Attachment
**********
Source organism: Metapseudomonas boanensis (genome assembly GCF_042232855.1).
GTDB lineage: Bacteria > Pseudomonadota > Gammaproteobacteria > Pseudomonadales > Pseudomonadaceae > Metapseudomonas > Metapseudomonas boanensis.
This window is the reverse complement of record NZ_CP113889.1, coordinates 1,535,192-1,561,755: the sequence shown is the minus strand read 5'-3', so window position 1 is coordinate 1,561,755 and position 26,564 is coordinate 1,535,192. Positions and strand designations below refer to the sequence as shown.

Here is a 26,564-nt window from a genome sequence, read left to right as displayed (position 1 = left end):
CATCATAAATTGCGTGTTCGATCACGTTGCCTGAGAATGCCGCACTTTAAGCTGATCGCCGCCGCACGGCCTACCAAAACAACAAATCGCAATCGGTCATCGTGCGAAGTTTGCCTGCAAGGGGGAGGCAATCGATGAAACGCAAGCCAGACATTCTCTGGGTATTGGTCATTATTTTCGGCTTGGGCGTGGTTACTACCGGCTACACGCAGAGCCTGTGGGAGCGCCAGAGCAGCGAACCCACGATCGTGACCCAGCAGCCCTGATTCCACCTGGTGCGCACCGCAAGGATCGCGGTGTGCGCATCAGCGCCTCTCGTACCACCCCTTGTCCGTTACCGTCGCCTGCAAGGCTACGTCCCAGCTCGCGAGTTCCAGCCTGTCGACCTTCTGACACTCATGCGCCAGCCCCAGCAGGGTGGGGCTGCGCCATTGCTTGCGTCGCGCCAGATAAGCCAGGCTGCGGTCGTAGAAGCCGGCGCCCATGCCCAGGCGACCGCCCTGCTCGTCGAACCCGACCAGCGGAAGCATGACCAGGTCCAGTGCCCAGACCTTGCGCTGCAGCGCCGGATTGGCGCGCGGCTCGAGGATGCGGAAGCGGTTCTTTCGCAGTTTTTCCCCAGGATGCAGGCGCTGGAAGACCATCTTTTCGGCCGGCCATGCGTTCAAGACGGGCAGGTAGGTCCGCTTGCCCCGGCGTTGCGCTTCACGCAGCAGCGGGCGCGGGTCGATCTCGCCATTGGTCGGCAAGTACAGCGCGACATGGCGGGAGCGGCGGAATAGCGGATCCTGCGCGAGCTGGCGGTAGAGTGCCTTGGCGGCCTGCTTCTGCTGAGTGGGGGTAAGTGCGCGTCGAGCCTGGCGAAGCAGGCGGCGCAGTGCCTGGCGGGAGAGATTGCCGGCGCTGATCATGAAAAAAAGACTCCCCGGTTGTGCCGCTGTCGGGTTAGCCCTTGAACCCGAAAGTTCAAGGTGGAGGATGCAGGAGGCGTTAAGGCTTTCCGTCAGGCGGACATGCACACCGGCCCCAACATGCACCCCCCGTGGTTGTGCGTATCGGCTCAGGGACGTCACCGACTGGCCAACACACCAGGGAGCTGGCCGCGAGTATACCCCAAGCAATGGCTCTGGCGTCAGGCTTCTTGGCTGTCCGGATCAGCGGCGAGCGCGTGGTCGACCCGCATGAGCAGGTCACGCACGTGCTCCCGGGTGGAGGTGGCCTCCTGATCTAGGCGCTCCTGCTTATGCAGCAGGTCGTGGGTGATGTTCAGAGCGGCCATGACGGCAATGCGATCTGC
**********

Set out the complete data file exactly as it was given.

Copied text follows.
Source organism: Metapseudomonas boanensis (genome assembly GCF_042232855.1).
GTDB lineage: Bacteria > Pseudomonadota > Gammaproteobacteria > Pseudomonadales > Pseudomonadaceae > Metapseudomonas > Metapseudomonas boanensis.
This window is the reverse complement of record NZ_CP113889.1, coordinates 1,535,192-1,561,755: the sequence shown is the minus strand read 5'-3', so window position 1 is coordinate 1,561,755 and position 26,564 is coordinate 1,535,192. Positions and strand designations below refer to the sequence as shown.

Here is a 26,564-nt window from a genome sequence, read left to right as displayed (position 1 = left end):
CATCATAAATTGCGTGTTCGATCACGTTGCCTGAGAATGCCGCACTTTAAGCTGATCGCCGCCGCACGGCCTACCAAAACAACAAATCGCAATCGGTCATCGTGCGAAGTTTGCCTGCAAGGGGGAGGCAATCGATGAAACGCAAGCCAGACATTCTCTGGGTATTGGTCATTATTTTCGGCTTGGGCGTGGTTACTACCGGCTACACGCAGAGCCTGTGGGAGCGCCAGAGCAGCGAACCCACGATCGTGACCCAGCAGCCCTGATTCCACCTGGTGCGCACCGCAAGGATCGCGGTGTGCGCATCAGCGCCTCTCGTACCACCCCTTGTCCGTTACCGTCGCCTGCAAGGCTACGTCCCAGCTCGCGAGTTCCAGCCTGTCGACCTTCTGACACTCATGCGCCAGCCCCAGCAGGGTGGGGCTGCGCCATTGCTTGCGTCGCGCCAGATAAGCCAGGCTGCGGTCGTAGAAGCCGGCGCCCATGCCCAGGCGACCGCCCTGCTCGTCGAACCCGACCAGCGGAAGCATGACCAGGTCCAGTGCCCAGACCTTGCGCTGCAGCGCCGGATTGGCGCGCGGCTCGAGGATGCGGAAGCGGTTCTTTCGCAGTTTTTCCCCAGGATGCAGGCGCTGGAAGACCATCTTTTCGGCCGGCCATGCGTTCAAGACGGGCAGGTAGGTCCGCTTGCCCCGGCGTTGCGCTTCACGCAGCAGCGGGCGCGGGTCGATCTCGCCATTGGTCGGCAAGTACAGCGCGACATGGCGGGAGCGGCGGAATAGCGGATCCTGCGCGAGCTGGCGGTAGAGTGCCTTGGCGGCCTGCTTCTGCTGAGTGGGGGTAAGTGCGCGTCGAGCCTGGCGAAGCAGGCGGCGCAGTGCCTGGCGGGAGAGATTGCCGGCGCTGATCATGAAAAAAAGACTCCCCGGTTGTGCCGCTGTCGGGTTAGCCCTTGAACCCGAAAGTTCAAGGTGGAGGATGCAGGAGGCGTTAAGGCTTTCCGTCAGGCGGACATGCACACCGGCCCCAACATGCACCCCCCGTGGTTGTGCGTATCGGCTCAGGGACGTCACCGACTGGCCAACACACCAGGGAGCTGGCCGCGAGTATACCCCAAGCAATGGCTCTGGCGTCAGGCTTCTTGGCTGTCCGGATCAGCGGCGAGCGCGTGGTCGACCCGCATGAGCAGGTCACGCACGTGCTCCCGGGTGGAGGTGGCCTCCTGATCTAGGCGCTCCTGCTTATGCAGCAGGTCGTGGGTGATGTTCAGAGCGGCCATGACGGCAATGCGATCTGC